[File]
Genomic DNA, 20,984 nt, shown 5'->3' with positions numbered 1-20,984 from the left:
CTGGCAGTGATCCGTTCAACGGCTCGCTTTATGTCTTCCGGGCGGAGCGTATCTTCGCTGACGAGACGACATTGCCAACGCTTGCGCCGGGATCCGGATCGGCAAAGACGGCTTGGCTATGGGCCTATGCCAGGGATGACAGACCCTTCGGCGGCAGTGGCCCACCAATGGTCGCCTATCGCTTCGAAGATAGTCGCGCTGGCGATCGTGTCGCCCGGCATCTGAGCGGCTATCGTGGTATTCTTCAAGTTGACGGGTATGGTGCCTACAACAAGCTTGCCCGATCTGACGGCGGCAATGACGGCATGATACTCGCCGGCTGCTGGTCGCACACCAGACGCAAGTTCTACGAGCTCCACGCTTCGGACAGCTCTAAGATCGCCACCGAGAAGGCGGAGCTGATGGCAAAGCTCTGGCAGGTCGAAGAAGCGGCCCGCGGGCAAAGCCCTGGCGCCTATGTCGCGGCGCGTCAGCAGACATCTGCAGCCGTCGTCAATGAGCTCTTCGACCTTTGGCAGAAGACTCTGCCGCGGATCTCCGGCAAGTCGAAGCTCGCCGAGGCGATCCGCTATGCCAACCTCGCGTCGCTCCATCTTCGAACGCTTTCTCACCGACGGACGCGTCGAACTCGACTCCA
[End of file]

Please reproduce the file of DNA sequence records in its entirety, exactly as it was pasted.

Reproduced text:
Genomic DNA, 20,984 nt, shown 5'->3' with positions numbered 1-20,984 from the left:
CTGGCAGTGATCCGTTCAACGGCTCGCTTTATGTCTTCCGGGCGGAGCGTATCTTCGCTGACGAGACGACATTGCCAACGCTTGCGCCGGGATCCGGATCGGCAAAGACGGCTTGGCTATGGGCCTATGCCAGGGATGACAGACCCTTCGGCGGCAGTGGCCCACCAATGGTCGCCTATCGCTTCGAAGATAGTCGCGCTGGCGATCGTGTCGCCCGGCATCTGAGCGGCTATCGTGGTATTCTTCAAGTTGACGGGTATGGTGCCTACAACAAGCTTGCCCGATCTGACGGCGGCAATGACGGCATGATACTCGCCGGCTGCTGGTCGCACACCAGACGCAAGTTCTACGAGCTCCACGCTTCGGACAGCTCTAAGATCGCCACCGAGAAGGCGGAGCTGATGGCAAAGCTCTGGCAGGTCGAAGAAGCGGCCCGCGGGCAAAGCCCTGGCGCCTATGTCGCGGCGCGTCAGCAGACATCTGCAGCCGTCGTCAATGAGCTCTTCGACCTTTGGCAGAAGACTCTGCCGCGGATCTCCGGCAAGTCGAAGCTCGCCGAGGCGATCCGCTATGCCAACCTCGCGTCGCTCCATCTTCGAACGCTTTCTCACCGACGGACGCGTCGAACTCGACTCCA